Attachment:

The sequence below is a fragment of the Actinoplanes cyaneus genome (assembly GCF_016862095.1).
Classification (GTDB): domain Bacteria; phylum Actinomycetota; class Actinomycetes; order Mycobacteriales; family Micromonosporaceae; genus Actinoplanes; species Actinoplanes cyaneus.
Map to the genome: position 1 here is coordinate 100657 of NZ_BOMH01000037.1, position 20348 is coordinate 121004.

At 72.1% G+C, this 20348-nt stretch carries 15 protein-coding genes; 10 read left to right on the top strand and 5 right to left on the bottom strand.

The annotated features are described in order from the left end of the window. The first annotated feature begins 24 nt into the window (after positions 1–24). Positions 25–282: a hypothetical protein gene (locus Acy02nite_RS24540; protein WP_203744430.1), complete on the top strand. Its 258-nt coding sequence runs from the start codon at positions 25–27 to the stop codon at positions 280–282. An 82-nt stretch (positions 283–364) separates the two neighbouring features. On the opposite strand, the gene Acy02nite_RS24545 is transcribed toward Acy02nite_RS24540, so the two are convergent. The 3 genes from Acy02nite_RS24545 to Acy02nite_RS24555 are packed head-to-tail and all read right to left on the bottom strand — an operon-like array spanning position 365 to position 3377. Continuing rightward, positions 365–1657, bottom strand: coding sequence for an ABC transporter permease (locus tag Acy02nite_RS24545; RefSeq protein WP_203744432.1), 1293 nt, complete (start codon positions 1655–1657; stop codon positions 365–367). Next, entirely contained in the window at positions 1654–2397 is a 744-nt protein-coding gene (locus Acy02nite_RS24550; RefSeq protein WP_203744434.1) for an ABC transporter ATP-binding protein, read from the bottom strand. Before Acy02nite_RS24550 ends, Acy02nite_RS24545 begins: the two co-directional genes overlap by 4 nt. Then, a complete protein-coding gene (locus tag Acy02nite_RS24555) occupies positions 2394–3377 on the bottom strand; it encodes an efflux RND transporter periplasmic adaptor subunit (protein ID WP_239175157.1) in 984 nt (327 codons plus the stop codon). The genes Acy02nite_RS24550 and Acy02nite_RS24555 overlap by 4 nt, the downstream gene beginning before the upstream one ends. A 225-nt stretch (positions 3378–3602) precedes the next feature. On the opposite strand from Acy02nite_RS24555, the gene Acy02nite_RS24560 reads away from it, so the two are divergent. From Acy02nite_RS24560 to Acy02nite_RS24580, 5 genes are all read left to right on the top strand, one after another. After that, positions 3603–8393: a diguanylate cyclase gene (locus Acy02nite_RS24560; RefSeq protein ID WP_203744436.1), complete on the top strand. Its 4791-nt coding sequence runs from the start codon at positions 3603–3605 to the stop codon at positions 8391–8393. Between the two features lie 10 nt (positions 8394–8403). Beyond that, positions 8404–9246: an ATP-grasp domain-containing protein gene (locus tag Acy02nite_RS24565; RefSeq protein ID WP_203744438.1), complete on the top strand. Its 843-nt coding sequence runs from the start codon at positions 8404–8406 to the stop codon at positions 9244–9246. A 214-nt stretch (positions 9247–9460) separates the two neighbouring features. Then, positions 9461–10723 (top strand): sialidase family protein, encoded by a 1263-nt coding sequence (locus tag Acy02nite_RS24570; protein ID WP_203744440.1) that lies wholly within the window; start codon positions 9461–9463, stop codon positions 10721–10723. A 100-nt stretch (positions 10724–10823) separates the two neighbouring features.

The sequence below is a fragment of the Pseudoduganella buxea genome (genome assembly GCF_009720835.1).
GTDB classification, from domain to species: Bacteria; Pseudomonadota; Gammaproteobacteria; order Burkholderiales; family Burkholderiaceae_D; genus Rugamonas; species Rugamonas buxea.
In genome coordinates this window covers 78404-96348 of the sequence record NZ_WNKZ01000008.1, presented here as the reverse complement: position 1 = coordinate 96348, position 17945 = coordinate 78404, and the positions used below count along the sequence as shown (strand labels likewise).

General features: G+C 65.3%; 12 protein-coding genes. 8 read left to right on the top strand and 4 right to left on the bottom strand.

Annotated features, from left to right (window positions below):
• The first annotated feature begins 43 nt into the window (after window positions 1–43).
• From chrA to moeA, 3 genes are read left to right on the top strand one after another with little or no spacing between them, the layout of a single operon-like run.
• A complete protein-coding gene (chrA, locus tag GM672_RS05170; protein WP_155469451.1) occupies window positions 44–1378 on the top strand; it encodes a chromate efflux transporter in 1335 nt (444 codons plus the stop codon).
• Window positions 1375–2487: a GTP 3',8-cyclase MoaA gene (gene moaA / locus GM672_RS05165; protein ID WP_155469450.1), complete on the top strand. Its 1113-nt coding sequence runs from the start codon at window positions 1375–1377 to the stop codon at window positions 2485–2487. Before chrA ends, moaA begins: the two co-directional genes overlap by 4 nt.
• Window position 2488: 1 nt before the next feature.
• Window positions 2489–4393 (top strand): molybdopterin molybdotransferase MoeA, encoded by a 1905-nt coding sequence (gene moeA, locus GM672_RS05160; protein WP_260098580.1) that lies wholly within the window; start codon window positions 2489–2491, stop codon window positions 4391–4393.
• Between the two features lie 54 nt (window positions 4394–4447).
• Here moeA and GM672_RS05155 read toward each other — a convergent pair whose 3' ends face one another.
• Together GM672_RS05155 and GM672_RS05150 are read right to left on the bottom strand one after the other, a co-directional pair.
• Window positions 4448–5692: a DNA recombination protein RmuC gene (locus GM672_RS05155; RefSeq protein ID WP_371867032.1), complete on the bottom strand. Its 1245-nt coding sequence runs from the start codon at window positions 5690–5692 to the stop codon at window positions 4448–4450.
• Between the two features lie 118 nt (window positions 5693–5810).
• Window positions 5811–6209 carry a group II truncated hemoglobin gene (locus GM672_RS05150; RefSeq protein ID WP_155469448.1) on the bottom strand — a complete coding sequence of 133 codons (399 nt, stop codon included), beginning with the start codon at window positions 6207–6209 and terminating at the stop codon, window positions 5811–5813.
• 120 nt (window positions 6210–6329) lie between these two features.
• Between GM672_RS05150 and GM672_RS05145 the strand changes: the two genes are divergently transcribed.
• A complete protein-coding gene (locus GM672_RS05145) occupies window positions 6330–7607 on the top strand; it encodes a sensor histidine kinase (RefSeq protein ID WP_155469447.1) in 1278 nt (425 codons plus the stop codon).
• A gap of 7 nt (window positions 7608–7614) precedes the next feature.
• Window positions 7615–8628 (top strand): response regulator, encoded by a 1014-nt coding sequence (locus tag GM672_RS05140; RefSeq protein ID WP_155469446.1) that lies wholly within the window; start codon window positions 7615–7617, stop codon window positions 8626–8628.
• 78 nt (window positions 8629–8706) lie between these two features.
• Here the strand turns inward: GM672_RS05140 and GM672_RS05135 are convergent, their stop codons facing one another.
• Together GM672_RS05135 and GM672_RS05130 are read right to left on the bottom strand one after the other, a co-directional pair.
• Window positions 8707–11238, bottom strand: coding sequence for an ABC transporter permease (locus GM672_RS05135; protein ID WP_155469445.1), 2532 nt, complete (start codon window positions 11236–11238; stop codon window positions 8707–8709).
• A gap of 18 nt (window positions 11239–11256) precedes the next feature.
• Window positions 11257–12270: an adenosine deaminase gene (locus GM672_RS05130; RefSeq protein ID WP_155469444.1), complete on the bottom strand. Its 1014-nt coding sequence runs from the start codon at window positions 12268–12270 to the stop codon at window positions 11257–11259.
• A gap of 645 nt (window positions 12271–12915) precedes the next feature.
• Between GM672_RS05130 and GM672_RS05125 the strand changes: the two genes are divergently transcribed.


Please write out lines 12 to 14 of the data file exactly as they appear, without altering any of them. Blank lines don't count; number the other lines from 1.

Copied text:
• From chrA to moeA, 3 genes are read left to right on the top strand one after another with little or no spacing between them, the layout of a single operon-like run.
• A complete protein-coding gene (chrA, locus tag GM672_RS05170; protein WP_155469451.1) occupies window positions 44–1378 on the top strand; it encodes a chromate efflux transporter in 1335 nt (444 codons plus the stop codon).
• Window positions 1375–2487: a GTP 3',8-cyclase MoaA gene (gene moaA / locus GM672_RS05165; protein ID WP_155469450.1), complete on the top strand. Its 1113-nt coding sequence runs from the start codon at window positions 1375–1377 to the stop codon at window positions 2485–2487. Before chrA ends, moaA begins: the two co-directional genes overlap by 4 nt.